Organic Urbanism Allows Cities to Thrive
Douglas Newby, national award-winning realtor, author, urbanists, looks at Organic Urbanism as a way forward for the aesthetics, economics, and health of cities. Cities thrive when people thrive.
Origin of Organic Urbanism
My background brought into focus the concept of Organic Urbanism. Raised in a village of brick-lined and tree-tunneled streets, with triangle parks and neighborhood lawns to play in, I am extremely fond of the idyllic passage of time just riding a bike looking at the architectural nuance of historic homes along the way. While excitement was generated by Fourth of July parades and the energy of neighborhood block parties, backyard softball games, badminton or croquet contests, there was a lack of vibrancy that comes from a diverse urban setting of people from different parts of the world, economic strata, languages and cultures. As a child reading Hardy Boy books, I thought I was really “gypped” because there was never any crime in Hinsdale that I thought I could solve.
Neighborhood Revitalization Is A Significant Component of Organic Urbanism
Moving to Old East Dallas, which the city had proclaimed the worst neighborhood in Dallas, including the most dangerous bar two blocks away, made me rethink wishing for a little crime in the neighborhood. Nevertheless, my studies at SMU in anthropology, psychology, comparative religion, with an additional emphasis in art, led me to Munger Place by the invitations of artists that owned homes there. I considered Munger Place a cultural nirvana of vibrancy. I find it interesting that a grade school neighbor, Sunny Bates, who lived just around the corner from me in Hinsdale and that I later became reacquainted with at TED (she is often considered a co-founder of the modern era of TED), had a similar reaction to our idyllic childhood life. Sunny majored in Middle Eastern studies in college and then bought a house in Harlem that became revitalized much like Old East Dallas.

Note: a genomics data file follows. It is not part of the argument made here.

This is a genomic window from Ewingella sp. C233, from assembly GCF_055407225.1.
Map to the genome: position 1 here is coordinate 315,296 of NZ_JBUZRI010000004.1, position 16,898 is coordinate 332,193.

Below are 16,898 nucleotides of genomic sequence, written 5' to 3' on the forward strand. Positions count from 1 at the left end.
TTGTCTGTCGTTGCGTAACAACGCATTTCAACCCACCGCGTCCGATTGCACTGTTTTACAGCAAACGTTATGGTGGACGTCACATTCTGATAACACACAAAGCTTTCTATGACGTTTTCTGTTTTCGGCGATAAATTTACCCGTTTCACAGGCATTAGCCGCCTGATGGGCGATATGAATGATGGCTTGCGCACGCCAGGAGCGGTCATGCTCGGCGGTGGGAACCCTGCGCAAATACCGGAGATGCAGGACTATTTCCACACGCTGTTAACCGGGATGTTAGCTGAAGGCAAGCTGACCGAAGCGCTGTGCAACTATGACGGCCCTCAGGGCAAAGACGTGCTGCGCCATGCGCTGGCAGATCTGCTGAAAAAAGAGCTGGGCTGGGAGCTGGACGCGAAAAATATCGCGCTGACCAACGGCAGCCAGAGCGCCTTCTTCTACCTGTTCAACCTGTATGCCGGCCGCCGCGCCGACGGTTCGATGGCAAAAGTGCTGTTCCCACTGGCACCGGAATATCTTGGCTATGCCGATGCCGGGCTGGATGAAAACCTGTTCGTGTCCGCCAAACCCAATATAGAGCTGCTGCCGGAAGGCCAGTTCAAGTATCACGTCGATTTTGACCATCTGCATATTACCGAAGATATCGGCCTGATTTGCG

Nature Embracing Neighborhoods Is An Underlying Goal of Organic Urbanism
I approach my favorite neighborhoods with this deep appreciation for the embrace of nature and aesthetically pleasing fabric of architecture. I still crave the vibrancy of culturally diverse chef-owned restaurants, theaters, museums, artist studios, and cultural events nearby. I continue to have a dual desire for nature and vibrancy.
Organic Urbanism Encourages Diverse Neighborhoods
Over four decades I have seen my Munger Place neighborhood evolve. It has been revitalized and gentrified, but is not bland. It actually has a deeper and fuller contrast. Additional trees have been planted and one-way couplets have been returned to two-way neighborhood streets. Restaurants with Vietnamese, Italian, Laotian, and Mexican roots have been in existence 40 to 50 years that continue, and new restaurants from second generation Americans are being honored as one of the top ten new restaurants in the country. Crime is way down but diverse economic strata is still visible. Rejuvenated neighborhoods added an impetus to the creation of an Arts District downtown. Parks have been expanded and improved, attracting people from across the city.